In 2016, technology non-profit Urban Archive was launched in New York City, with the purpose of bringing both locals and tourists a more interactive way of exploring one of the most historic cities in the world, right from their phones. With a small team and some funding, Urban Archive employees created an app that not only mapped out the five boroughs but included historical facts for each significant location. Conveniently, as users of the Urban Archive app travel around the city, they will receive historical notifications about the surrounding buildings without having to open the app.
“We believe that in really democratizing technology and creating tools for people to engage with the city’s archival records and history, people could learn about history in a really contextual way,” explains Sam Addeo, director of community and development, Urban Archive. “It’s information, but what we really try to do is contextualize that, for everyday New Yorkers to be able to experience the city as they’re passing by, learn about the architecture, preservation, history.”
Three years later and the non-profit has accumulated 40 partners, and the Urban Archive app houses around 90,000 mapped photos of New York City, with the oldest dating back to 1890. A large amount of these images come from the collections of the Museum of the City of New York which was on of Urban Archive’s first partners.
As part of this collaboration, Urban Archive wanted to give the Museum the opportunity to digitalize the museums vast collection of objects, which includes around 750,000 items. With the help of Urban Archive’s team, the Museum has digitalized around 200,000 of those items so far. By opening the Urban Archive app while exploring the museum, attendees can receive notifications as they pass specific items, and access audio tours surrounding current exhibitions, straight from the app.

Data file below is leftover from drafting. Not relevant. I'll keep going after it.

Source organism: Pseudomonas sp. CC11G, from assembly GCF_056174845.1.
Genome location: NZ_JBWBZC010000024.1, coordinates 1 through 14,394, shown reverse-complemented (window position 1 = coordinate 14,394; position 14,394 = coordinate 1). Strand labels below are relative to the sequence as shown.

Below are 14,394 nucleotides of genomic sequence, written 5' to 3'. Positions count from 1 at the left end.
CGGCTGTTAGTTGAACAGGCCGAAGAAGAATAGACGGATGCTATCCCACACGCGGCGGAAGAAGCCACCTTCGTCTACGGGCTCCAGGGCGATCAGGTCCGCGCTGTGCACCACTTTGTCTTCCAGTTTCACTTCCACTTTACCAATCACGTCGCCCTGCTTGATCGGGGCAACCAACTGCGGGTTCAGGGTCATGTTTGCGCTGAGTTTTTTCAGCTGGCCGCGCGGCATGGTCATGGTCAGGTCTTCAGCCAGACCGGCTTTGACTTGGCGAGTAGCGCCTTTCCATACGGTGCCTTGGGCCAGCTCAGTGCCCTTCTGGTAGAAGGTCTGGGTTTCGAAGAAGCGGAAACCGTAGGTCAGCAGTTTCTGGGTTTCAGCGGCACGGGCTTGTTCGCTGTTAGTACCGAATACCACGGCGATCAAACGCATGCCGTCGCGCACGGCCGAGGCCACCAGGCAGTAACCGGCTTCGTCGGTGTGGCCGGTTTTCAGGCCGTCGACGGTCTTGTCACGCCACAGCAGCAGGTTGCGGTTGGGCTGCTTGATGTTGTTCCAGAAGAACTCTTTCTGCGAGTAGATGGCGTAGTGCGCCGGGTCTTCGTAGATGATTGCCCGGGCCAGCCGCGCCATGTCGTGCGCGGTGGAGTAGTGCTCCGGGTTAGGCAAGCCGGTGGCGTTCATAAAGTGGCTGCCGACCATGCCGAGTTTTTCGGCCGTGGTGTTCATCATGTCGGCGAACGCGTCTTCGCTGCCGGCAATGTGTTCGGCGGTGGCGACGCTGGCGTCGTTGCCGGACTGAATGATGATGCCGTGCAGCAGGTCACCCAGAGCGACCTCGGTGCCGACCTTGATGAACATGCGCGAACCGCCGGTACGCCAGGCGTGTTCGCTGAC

“The value with partnering with Urban Archive, is not only their generosity, their great UX, their ability to create more features and functionality, that they know would be useful to the institutions, but that they really enable us to maximize our content and give not only an online experience but an external experience. I think that’s incredibly valuable,” says Sheryl Victor Levy, VP of marketing and communications, Museum of the City of New York.
New Yorkers can get a taste of a guided history once they step outside, as well. The Museum has added external walking and biking tours for app users to take advantage of once they leave the museum. These tours give anyone the opportunity to find hidden gems around the five boroughs that may have otherwise been missed.
“We know that not only New Yorkers, but a lot of tourists are looking for ‘off the beaten track’ experiences, and so you can find a walking tour of Prospect Heights and Crown Heights in Brooklyn curated by the Museum’s team. We’re not just Manhattan centric by any means. We’re also looking for neighborhoods where we know people would be interested in having an analog experience,” says Levy.
Both Urban Archive and the Museum have also partnered with LinkNYC, which has erected more than 1,800 digital kiosks across all five boroughs. These kiosks feature the Museum’s historical images delivered to the LinkNYC kiosks via the Urban Archive platform, a brief history of each photo and how far away (in feet or miles) they are from the building in the photo. The Museum has also created campaigns for these kiosks, including the daily historical NYC facts entitled ‘On This Day’ which run across the Link network 365 days per year in English, Mandarin and Spanish.
“What’s been really exciting about working with the Museum of the City of New York is the way we can come together to take this overload of information and deliver it to people in way that connects with them in their everyday experiences,” says Addeo. “It’s been a really exciting project to see take shape, and to have support from the community and also simultaneously get feedback about what we could better include.”